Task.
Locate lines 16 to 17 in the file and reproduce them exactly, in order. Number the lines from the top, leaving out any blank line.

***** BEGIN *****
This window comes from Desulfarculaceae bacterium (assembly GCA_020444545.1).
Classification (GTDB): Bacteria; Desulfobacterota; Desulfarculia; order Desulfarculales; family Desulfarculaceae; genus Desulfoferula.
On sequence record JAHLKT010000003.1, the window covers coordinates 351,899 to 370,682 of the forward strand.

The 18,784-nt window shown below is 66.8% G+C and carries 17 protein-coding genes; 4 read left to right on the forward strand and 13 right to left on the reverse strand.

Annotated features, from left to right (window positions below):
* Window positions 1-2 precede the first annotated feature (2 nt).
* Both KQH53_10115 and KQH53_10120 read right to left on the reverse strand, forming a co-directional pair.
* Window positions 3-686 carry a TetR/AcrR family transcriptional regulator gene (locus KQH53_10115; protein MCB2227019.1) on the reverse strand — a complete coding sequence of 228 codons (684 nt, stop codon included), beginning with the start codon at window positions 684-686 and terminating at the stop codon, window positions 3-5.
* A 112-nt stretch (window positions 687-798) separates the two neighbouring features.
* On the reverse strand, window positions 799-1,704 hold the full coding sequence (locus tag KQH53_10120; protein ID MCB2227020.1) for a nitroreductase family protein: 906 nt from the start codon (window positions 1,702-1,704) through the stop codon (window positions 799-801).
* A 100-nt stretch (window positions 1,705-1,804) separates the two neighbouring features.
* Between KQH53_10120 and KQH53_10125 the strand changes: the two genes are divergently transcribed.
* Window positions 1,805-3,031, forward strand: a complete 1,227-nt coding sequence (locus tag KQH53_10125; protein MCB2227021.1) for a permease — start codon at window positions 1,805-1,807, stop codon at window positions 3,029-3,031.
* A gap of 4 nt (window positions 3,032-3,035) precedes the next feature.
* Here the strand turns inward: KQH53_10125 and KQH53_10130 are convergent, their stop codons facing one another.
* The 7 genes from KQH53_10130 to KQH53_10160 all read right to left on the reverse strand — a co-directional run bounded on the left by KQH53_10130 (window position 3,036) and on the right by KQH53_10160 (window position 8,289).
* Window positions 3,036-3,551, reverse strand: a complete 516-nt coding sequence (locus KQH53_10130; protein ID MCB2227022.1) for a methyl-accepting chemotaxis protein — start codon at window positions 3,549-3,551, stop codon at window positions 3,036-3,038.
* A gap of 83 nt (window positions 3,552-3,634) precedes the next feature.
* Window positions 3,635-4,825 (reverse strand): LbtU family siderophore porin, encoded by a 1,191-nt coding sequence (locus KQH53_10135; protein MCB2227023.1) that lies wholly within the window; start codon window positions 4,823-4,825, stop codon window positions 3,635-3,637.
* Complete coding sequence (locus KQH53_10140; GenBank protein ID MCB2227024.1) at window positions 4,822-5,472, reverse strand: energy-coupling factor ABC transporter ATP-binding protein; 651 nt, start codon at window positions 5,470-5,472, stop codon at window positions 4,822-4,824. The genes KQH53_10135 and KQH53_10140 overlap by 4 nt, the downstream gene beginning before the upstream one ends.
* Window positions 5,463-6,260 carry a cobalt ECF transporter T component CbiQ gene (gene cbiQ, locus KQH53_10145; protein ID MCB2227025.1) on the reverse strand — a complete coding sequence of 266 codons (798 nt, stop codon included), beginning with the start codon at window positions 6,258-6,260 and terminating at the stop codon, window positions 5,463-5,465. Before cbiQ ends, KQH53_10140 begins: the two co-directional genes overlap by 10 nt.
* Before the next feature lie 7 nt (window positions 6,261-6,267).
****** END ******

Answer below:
* The 7 genes from KQH53_10130 to KQH53_10160 all read right to left on the reverse strand — a co-directional run bounded on the left by KQH53_10130 (window position 3,036) and on the right by KQH53_10160 (window position 8,289).
* Window positions 3,036-3,551, reverse strand: a complete 516-nt coding sequence (locus KQH53_10130; protein ID MCB2227022.1) for a methyl-accepting chemotaxis protein — start codon at window positions 3,549-3,551, stop codon at window positions 3,036-3,038.